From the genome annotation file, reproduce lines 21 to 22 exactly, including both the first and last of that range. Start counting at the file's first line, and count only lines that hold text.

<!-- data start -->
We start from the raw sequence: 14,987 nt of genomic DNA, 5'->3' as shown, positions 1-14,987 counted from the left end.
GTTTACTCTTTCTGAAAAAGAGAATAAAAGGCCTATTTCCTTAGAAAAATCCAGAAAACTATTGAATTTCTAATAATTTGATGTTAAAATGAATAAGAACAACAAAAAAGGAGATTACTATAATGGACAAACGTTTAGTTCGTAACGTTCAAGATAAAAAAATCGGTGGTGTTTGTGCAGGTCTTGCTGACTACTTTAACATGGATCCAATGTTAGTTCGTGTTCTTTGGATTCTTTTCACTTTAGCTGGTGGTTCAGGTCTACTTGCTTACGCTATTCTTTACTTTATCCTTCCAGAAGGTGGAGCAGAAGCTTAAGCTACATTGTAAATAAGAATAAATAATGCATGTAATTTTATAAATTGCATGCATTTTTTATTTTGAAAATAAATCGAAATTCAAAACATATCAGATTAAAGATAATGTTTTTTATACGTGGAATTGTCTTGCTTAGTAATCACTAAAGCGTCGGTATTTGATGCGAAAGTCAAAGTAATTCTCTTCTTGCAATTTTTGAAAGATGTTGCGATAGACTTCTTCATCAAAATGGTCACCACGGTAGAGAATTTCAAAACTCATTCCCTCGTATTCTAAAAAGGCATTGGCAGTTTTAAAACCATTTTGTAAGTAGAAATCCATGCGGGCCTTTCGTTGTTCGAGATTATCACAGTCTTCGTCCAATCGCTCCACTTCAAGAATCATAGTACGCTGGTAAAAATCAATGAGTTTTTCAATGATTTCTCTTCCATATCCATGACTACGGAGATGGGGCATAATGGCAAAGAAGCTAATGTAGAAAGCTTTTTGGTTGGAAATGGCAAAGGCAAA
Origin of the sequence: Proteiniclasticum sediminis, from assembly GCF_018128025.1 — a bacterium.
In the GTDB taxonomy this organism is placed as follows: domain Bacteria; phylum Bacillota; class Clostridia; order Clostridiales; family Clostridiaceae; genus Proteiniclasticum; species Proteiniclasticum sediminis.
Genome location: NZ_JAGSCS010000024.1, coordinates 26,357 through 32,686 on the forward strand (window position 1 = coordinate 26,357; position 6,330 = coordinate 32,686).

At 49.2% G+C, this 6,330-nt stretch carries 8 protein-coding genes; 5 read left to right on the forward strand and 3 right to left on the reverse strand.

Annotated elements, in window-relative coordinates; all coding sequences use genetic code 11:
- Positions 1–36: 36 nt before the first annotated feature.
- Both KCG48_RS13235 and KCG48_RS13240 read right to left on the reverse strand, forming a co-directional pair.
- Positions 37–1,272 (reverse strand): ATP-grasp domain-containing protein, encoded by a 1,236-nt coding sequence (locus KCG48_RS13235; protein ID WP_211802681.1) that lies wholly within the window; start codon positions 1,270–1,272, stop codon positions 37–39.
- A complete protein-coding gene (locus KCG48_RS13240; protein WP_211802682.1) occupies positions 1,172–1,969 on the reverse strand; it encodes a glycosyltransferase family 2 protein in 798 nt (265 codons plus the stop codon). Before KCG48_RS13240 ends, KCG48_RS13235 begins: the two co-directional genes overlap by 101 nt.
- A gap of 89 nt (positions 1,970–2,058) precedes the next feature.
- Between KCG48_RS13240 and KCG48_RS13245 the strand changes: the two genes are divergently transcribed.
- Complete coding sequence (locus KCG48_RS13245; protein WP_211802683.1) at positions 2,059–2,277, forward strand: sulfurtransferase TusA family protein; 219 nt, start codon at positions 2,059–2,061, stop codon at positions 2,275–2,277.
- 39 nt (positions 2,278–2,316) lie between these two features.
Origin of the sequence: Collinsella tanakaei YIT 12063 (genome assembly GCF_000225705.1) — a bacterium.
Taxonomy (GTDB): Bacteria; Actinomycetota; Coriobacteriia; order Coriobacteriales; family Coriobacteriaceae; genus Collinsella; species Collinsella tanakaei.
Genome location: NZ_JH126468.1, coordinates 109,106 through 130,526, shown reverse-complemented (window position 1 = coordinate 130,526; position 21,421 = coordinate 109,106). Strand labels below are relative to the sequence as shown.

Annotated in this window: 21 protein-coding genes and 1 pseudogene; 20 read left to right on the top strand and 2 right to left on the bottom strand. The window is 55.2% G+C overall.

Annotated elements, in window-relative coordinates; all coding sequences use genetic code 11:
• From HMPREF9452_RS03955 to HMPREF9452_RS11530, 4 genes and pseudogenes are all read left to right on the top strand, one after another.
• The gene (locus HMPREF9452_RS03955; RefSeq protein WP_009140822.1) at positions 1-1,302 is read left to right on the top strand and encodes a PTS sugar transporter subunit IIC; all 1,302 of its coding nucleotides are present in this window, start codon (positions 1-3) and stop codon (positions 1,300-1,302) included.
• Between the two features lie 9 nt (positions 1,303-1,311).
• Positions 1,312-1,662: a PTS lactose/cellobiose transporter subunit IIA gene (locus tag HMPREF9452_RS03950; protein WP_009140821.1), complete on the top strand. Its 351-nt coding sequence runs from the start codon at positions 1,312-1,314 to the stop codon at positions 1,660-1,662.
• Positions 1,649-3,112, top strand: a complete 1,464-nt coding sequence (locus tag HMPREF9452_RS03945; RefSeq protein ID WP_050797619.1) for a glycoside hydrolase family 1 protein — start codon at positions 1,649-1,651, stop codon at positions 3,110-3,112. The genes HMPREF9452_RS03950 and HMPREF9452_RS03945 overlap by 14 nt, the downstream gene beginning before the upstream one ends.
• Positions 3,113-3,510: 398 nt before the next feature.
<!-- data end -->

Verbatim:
• From HMPREF9452_RS03955 to HMPREF9452_RS11530, 4 genes and pseudogenes are all read left to right on the top strand, one after another.
• The gene (locus HMPREF9452_RS03955; RefSeq protein WP_009140822.1) at positions 1-1,302 is read left to right on the top strand and encodes a PTS sugar transporter subunit IIC; all 1,302 of its coding nucleotides are present in this window, start codon (positions 1-3) and stop codon (positions 1,300-1,302) included.